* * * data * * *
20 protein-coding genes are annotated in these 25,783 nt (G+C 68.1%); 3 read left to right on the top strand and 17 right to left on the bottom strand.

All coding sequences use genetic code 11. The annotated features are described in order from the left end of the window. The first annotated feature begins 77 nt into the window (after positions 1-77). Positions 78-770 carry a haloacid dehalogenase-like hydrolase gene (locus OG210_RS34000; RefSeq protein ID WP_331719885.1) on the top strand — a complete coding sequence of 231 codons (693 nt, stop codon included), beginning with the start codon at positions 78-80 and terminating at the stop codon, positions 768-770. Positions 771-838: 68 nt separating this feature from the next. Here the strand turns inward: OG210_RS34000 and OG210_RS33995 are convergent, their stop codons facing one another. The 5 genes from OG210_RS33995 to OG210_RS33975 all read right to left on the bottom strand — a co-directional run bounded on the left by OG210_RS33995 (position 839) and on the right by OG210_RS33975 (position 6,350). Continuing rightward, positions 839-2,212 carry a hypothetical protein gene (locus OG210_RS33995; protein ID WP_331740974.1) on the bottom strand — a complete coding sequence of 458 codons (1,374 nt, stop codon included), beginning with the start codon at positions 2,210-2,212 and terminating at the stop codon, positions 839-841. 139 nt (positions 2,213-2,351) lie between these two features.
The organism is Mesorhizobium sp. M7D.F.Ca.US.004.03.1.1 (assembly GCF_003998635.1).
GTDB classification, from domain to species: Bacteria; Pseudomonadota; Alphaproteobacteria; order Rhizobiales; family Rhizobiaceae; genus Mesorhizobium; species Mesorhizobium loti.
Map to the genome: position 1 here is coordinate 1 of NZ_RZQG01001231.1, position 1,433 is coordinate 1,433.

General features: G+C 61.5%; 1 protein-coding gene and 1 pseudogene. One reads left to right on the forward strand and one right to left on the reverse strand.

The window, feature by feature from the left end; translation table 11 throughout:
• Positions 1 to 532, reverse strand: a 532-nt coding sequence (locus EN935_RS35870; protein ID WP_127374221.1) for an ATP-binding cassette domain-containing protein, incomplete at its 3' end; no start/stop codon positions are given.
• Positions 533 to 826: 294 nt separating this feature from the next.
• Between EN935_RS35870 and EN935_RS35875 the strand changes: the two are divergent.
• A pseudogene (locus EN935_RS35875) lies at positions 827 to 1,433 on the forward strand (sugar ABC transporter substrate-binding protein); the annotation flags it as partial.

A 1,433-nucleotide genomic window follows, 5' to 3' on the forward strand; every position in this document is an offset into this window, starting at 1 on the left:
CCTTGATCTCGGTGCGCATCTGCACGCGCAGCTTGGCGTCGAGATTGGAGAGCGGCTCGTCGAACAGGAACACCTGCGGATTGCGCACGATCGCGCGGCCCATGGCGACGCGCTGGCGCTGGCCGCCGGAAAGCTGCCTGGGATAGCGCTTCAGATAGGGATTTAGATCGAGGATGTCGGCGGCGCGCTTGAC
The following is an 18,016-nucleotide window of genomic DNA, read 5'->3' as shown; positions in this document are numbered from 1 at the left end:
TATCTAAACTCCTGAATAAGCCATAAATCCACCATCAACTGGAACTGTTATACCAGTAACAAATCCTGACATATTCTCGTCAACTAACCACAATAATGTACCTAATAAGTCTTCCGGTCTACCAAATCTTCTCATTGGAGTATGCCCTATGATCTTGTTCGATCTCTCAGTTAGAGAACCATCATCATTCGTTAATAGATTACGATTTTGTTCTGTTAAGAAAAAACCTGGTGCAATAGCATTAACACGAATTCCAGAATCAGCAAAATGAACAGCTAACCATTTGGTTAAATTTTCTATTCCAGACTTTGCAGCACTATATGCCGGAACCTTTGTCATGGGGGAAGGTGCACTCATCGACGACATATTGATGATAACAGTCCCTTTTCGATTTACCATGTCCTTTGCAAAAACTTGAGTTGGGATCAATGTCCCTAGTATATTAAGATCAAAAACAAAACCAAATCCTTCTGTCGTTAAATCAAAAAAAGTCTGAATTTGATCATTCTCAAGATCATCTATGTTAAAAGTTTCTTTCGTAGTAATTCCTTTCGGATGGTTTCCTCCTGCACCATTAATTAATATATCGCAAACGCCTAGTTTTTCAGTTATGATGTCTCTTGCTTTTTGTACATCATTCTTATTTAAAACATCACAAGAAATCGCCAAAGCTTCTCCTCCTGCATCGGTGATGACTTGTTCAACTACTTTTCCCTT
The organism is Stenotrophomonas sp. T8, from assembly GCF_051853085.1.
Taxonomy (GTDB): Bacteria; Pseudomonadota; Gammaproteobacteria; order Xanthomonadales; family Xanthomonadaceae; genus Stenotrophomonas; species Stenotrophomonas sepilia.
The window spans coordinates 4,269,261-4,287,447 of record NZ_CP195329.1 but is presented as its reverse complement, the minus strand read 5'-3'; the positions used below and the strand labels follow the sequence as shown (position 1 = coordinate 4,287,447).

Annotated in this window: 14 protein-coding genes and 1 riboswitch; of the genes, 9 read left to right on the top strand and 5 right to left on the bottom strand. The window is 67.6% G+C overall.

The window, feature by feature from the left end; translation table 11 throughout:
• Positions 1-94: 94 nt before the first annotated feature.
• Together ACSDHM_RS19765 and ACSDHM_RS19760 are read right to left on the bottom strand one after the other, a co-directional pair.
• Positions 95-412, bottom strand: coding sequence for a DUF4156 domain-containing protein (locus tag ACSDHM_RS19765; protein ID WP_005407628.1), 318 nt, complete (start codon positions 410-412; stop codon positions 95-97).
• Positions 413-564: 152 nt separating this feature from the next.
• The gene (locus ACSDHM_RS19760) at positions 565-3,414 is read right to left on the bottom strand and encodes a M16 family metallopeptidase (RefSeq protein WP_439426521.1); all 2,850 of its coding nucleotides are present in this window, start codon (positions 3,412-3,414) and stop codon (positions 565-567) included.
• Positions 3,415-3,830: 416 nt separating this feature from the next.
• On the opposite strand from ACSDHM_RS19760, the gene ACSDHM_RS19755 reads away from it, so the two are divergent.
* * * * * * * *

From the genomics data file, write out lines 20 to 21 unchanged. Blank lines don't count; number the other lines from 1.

The window, feature by feature from the left end; translation table 11 throughout:
• Positions 1-94: 94 nt before the first annotated feature.